Bible Notes

"His mercy ... his truth" (ps. 100:5)—The Hebrew term "chesed," which is rendered "mercy" in this passage, can also be translated "loving kindness, goodness, favor, love, loyalty, grace;" while the world " 'emunah" rendered "truth" means literally "firmness, faithfulness, steadfastness, fidelity" (cf. Brown, etc., op. cit., p. 53). The Revised Version has: "his mercy ... his faithfulness;" and Smith: "his grace ... his faithfulness;" while Moffatt renders: "his love ... his faithfulness;"

"Cease ye from man, whose breath is in his nostrils" (Isa. 2:22)—Moffatt translates: "Put no more trust in man, with his mere breath of life;" while Smith prefers to render: "Cease trusting man in whose nostrils is breath; for of what account is he?"

"Cursed be the man that trusteth in man, and maketh flesh his arm" (Jer. 17:5)—The "arm" as employed metaphorically in the Bible, has been characterized as "an expressive emblem of power to direct, control, seize, overcome" (Hastings' Bible Dictionary). For instance, in II Kings 17:36 the Lord is said to have brought the people of Israel out of Egypt "with great power and a stretched out arm." In Jeremiah 17:5, the phrase "maketh flesh his arm" is virtually equivalent to "makes flesh his support," in contrast to such support as that implied in such a verse as Deuteronomy 33:27, where we read that "underneath are the everlasting arms" of the Deity. God's "arm," we are told, brings salvation (Isa. 59:16). In Jeremiah 17:5 Moffatt translates: "A curse on him who relies on man, and leans upon mere human aid, turning his thoughts from the Eternal;" and Smith: "Cursed is the man who trusts in man, And makes flesh his arm of strength, His mind being turned from the Lord."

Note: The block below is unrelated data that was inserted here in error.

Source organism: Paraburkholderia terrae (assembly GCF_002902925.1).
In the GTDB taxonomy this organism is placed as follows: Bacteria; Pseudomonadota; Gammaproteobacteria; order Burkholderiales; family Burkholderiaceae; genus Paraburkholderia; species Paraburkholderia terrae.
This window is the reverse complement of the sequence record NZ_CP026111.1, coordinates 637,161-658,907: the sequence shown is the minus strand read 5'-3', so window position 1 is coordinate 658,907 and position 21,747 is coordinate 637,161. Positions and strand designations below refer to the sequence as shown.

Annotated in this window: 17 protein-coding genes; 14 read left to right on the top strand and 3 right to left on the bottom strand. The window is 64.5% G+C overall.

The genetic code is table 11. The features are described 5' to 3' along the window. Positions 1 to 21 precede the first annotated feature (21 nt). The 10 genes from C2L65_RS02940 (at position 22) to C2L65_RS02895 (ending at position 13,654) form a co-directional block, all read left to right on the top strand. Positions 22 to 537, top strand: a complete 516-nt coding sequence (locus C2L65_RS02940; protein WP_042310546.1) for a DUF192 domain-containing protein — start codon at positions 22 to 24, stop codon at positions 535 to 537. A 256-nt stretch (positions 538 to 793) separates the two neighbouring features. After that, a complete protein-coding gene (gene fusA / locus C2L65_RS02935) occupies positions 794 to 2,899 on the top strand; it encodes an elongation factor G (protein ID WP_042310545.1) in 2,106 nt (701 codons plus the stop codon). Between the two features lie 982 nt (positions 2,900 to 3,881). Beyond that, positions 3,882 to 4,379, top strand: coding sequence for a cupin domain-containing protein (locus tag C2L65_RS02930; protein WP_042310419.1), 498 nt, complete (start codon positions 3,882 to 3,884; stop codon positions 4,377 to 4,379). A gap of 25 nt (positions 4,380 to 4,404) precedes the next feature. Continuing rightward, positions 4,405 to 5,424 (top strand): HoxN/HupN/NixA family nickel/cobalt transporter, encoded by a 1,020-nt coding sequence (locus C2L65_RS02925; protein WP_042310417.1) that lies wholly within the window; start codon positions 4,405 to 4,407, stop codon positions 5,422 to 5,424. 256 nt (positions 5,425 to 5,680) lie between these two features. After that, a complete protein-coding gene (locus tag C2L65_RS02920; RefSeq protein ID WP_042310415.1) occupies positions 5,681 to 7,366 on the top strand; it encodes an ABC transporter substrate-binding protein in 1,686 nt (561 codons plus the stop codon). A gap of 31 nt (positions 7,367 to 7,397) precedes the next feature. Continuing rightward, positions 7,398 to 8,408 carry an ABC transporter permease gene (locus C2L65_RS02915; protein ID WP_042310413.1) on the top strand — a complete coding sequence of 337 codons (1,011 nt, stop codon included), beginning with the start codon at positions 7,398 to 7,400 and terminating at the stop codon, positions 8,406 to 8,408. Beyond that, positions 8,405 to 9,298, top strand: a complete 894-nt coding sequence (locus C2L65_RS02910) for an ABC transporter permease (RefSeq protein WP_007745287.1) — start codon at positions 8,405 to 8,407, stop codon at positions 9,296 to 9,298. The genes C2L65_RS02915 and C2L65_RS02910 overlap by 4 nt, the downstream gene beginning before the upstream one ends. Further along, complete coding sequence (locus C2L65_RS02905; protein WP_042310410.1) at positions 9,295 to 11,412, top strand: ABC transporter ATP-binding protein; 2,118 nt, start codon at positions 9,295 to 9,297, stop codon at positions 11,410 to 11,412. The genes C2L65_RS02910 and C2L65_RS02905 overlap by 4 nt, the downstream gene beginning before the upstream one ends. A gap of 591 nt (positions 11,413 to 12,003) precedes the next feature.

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Testimony of Healing
About eleven years ago, after years of suffering, I was...
August 29, 1936

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